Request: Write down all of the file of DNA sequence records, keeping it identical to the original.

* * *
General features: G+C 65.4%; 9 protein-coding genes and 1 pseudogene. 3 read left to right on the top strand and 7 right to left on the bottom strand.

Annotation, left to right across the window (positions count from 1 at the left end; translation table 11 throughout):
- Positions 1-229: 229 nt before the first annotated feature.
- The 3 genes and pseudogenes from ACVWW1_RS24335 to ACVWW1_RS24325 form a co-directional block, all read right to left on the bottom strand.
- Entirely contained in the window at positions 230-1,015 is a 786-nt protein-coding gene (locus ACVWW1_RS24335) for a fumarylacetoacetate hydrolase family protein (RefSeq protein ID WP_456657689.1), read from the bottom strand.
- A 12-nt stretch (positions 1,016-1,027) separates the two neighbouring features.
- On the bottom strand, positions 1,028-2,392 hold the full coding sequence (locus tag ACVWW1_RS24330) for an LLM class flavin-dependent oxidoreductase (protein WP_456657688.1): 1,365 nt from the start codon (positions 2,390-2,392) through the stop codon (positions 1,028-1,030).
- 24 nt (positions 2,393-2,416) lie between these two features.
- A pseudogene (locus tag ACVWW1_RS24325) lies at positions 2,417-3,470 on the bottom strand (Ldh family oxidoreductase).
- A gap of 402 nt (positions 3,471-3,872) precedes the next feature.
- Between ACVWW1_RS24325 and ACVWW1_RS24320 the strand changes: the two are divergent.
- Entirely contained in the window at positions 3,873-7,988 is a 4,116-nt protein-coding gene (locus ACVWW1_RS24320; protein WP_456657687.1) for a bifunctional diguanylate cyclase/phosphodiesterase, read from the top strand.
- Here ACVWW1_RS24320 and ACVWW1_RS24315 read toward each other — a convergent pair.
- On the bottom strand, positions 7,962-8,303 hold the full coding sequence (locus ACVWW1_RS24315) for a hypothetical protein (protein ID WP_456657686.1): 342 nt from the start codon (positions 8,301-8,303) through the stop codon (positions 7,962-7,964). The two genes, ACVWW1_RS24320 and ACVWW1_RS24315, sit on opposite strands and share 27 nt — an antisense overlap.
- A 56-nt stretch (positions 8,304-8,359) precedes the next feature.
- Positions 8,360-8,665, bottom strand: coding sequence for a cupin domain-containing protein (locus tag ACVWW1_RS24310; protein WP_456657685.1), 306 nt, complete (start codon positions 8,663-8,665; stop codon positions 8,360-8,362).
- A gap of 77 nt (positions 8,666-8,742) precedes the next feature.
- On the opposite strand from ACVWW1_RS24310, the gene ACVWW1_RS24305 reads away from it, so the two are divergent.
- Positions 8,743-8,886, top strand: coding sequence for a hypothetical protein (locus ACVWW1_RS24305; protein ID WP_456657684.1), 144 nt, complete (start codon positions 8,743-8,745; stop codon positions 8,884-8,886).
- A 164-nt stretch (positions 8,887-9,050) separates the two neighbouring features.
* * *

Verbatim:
General features: G+C 65.4%; 9 protein-coding genes and 1 pseudogene. 3 read left to right on the top strand and 7 right to left on the bottom strand.

Annotation, left to right across the window (positions count from 1 at the left end; translation table 11 throughout):
- Positions 1-229: 229 nt before the first annotated feature.
- The 3 genes and pseudogenes from ACVWW1_RS24335 to ACVWW1_RS24325 form a co-directional block, all read right to left on the bottom strand.
- Entirely contained in the window at positions 230-1,015 is a 786-nt protein-coding gene (locus ACVWW1_RS24335) for a fumarylacetoacetate hydrolase family protein (RefSeq protein ID WP_456657689.1), read from the bottom strand.
- A 12-nt stretch (positions 1,016-1,027) separates the two neighbouring features.
- On the bottom strand, positions 1,028-2,392 hold the full coding sequence (locus tag ACVWW1_RS24330) for an LLM class flavin-dependent oxidoreductase (protein WP_456657688.1): 1,365 nt from the start codon (positions 2,390-2,392) through the stop codon (positions 1,028-1,030).
- 24 nt (positions 2,393-2,416) lie between these two features.
- A pseudogene (locus tag ACVWW1_RS24325) lies at positions 2,417-3,470 on the bottom strand (Ldh family oxidoreductase).
- A gap of 402 nt (positions 3,471-3,872) precedes the next feature.
- Between ACVWW1_RS24325 and ACVWW1_RS24320 the strand changes: the two are divergent.
- Entirely contained in the window at positions 3,873-7,988 is a 4,116-nt protein-coding gene (locus ACVWW1_RS24320; protein WP_456657687.1) for a bifunctional diguanylate cyclase/phosphodiesterase, read from the top strand.
- Here ACVWW1_RS24320 and ACVWW1_RS24315 read toward each other — a convergent pair.
- On the bottom strand, positions 7,962-8,303 hold the full coding sequence (locus ACVWW1_RS24315) for a hypothetical protein (protein ID WP_456657686.1): 342 nt from the start codon (positions 8,301-8,303) through the stop codon (positions 7,962-7,964). The two genes, ACVWW1_RS24320 and ACVWW1_RS24315, sit on opposite strands and share 27 nt — an antisense overlap.
- A 56-nt stretch (positions 8,304-8,359) precedes the next feature.
- Positions 8,360-8,665, bottom strand: coding sequence for a cupin domain-containing protein (locus tag ACVWW1_RS24310; protein WP_456657685.1), 306 nt, complete (start codon positions 8,663-8,665; stop codon positions 8,360-8,362).
- A gap of 77 nt (positions 8,666-8,742) precedes the next feature.
- On the opposite strand from ACVWW1_RS24310, the gene ACVWW1_RS24305 reads away from it, so the two are divergent.
- Positions 8,743-8,886, top strand: coding sequence for a hypothetical protein (locus ACVWW1_RS24305; protein ID WP_456657684.1), 144 nt, complete (start codon positions 8,743-8,745; stop codon positions 8,884-8,886).
- A 164-nt stretch (positions 8,887-9,050) separates the two neighbouring features.